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Thread: Fitting/Tuning the EGW Ejector

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  1. #1

    Fitting/Tuning the EGW Ejector

    I'm in the process of fitting the EGW extended ejector in my Caspian build. I have to admit that ejector tuning is the most bewildering part of 1911 work for me. Everything else with the 1911 seems like straight forward science, but the ejector seems like voodoo.

    First of all, the EGW ejector is oversized in almost every dimension and required extensive fitting to the slide. At least it dropped right into the frame holes, though.

    After fitting it to the slide, I cut the nose back enough to ensure that it would eject a live round without getting caught up. I also ensured that the top round in the magazine would not hit the bottom of the ejector at any point during feeding.

    Now onto the voodoo.

    I've seen every variation of ejector nose shaping I can imagine - angling it backward and forward and even compound angles. I've also seen it beveled on the inside edge, the top inside corner, and toward the ejection port. I've also seen the top of it rounded off.

    My question is what is a good starting point? How should I shape it before test firing? I'm suspicious that ejector tuning is one of those counter-intuitive things, and what I would do to influence ejection in one way would actually produce the opposite result.

    Is hand cycling with empty brass a good indicator of ejection patterns when live firing, or does it not help at all?

    Help please and thanks.

  2. #2
    Join Date
    23rd September 2008
    Location
    Tampa Florida
    Posts
    2,465
    Hello,

    The only experience that I can share is: If the ejector profile extends foreward into the magwell area watch out for interference with new round in the magazine. My New Agent ejector was scratching deep grooves into the bullet casings because of this and I needed to round off the bottom of the ejector to fix it.

    Rgds
    Eric

  3. #3
    Join Date
    25th September 2006
    Location
    South of Lake Superior
    Posts
    13,060
    Quote Originally Posted by Tom in Ohio
    . . .the ejector seems like voodoo.
    Seemed that way to me too when installing my first extended ejector so the first thing I did was make a sacrificial ejector from brass stock to experiment with. Some pix of it are in this thread: http://forum.m1911.org/showthread.ph...mental+ejector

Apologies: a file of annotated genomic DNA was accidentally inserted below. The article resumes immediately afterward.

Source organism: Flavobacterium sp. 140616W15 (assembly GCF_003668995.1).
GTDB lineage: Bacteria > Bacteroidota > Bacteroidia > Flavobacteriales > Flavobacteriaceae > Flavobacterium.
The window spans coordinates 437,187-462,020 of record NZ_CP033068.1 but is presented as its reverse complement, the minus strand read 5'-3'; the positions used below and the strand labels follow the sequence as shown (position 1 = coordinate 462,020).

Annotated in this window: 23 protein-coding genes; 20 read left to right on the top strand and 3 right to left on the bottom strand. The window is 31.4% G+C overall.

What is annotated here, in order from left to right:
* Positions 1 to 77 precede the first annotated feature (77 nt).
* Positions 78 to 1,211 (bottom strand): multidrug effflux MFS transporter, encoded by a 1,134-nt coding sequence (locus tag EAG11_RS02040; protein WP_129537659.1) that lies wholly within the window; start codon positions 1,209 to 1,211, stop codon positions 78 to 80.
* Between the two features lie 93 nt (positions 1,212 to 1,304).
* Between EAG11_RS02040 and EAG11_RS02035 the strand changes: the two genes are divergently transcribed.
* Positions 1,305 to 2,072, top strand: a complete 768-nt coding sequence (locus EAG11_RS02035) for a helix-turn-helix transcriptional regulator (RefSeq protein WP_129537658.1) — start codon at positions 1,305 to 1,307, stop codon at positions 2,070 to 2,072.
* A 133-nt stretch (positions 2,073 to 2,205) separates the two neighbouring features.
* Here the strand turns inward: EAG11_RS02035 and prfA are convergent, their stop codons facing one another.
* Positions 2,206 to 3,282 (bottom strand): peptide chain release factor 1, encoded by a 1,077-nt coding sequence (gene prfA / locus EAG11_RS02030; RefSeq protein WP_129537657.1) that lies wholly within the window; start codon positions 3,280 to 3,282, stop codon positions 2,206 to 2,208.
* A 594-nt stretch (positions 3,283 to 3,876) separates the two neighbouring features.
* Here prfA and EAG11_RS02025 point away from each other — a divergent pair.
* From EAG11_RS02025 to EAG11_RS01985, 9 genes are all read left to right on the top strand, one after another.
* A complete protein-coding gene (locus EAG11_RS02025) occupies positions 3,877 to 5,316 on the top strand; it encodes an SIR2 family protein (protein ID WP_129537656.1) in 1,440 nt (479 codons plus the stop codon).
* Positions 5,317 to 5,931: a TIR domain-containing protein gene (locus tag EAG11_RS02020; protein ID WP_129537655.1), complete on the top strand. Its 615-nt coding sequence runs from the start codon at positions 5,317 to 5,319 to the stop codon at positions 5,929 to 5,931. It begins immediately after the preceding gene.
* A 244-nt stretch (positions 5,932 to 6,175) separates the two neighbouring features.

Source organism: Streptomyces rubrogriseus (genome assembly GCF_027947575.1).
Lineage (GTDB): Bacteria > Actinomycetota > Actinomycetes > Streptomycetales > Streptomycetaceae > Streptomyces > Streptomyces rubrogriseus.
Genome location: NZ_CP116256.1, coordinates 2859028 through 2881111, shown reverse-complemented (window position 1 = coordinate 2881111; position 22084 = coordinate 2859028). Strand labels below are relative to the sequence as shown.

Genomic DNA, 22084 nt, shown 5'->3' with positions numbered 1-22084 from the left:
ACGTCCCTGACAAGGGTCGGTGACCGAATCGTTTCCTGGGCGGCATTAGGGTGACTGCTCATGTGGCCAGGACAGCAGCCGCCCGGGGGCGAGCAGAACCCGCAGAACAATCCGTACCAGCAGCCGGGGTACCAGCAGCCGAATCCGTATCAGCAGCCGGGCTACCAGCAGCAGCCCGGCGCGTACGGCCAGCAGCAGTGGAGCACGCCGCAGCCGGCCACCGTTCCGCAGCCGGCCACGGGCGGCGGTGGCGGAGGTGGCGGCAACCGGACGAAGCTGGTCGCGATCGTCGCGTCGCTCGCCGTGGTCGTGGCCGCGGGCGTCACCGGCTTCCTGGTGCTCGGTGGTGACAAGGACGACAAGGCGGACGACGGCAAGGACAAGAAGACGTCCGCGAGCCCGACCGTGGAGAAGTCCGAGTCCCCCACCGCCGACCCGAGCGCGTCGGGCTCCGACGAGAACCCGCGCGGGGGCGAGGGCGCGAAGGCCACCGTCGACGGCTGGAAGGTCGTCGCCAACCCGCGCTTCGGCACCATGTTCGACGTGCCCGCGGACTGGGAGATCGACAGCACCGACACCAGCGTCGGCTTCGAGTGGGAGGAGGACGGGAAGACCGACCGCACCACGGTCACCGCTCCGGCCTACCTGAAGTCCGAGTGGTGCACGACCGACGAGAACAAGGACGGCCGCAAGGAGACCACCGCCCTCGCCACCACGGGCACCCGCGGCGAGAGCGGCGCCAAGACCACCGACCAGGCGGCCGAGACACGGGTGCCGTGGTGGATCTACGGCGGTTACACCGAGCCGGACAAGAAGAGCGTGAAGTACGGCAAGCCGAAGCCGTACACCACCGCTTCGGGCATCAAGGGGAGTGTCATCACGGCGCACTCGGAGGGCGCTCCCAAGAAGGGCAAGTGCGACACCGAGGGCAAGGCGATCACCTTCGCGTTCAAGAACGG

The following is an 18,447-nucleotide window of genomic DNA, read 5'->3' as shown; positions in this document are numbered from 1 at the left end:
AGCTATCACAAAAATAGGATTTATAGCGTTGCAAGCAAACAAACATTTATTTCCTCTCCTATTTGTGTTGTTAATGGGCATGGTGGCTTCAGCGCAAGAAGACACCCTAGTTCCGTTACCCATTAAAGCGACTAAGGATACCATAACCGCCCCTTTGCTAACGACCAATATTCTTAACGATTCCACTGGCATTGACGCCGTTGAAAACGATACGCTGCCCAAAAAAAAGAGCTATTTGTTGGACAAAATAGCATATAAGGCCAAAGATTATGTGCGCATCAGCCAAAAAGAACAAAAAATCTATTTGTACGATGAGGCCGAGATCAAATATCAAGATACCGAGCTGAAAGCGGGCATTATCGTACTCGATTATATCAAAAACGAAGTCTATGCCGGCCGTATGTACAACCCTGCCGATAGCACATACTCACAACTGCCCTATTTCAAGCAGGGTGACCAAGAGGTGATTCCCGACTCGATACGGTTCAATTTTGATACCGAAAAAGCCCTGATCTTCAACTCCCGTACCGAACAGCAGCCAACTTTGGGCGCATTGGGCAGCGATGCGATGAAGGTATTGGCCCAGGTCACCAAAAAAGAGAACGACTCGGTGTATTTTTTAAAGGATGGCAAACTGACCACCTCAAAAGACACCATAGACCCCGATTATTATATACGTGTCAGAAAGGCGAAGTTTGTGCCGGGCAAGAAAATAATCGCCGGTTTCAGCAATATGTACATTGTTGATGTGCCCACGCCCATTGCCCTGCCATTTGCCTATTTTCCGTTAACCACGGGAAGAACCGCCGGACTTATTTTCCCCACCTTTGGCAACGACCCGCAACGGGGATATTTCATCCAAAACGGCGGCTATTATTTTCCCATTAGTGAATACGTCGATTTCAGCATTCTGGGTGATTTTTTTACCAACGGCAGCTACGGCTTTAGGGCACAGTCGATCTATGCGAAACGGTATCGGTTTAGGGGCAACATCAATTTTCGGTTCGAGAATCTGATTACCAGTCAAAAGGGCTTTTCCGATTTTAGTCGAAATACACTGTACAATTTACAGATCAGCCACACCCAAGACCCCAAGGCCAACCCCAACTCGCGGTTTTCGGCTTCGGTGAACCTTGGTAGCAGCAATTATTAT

A lttle later in another thread, 1911 Tuner and I got together and this was his pet ejector nose profile as shown in Post #11 here: http://forum.m1911.org/showthread.ph...r+Observations

    My personal ejector nose philosophy (!) is based on assumed rotations of the case about the ejector nose and the variability of the extracted case's vertical position:

    As viewed from the left side, the nose is shaped "/_" to have the first contact point as low as possible on the case head. It's angled back enough to maintain that same contact point until the case mouth rotates upward and the top of the case head makes first contact with the breechface.

    At this point in time, the case angle is momentarily fixed by four-point contact with the extractor, breechface, left hand breechface guide block and ejector. Then the ejector begins to move the case rim forward along the left hand breech face guide block.

    As viewed from the top, the nose shape is also "/_" to maintain the same contact point as the case rotates clockwise in the horizontal plane.

    When the case rim gets slid far enough forward along the left hand breechface guide block, it loses contact with it. At this instant, the extractor gives the case head a little kick to the left and the case is on its way to becoming free of the extractor and out of the ejection port.

    At least that's how I envision the ejection process and why my ejector got shaped that way. Be nice to have a high speed video of it to see how close to reality I got.

    I guess a good starting point would be perfectly square for a sacrificial brass ejector or the way it comes for a new store-bought ejector. I couldn't tell much from hand-cycling, so with the brass one I'd take a few file strokes, step out the shop door and shoot a few rounds to see what changed. Then, back inside, file-file, back outside, bang-bang , etc, etc.

    Hope this is understandable and helps a little.

    Regards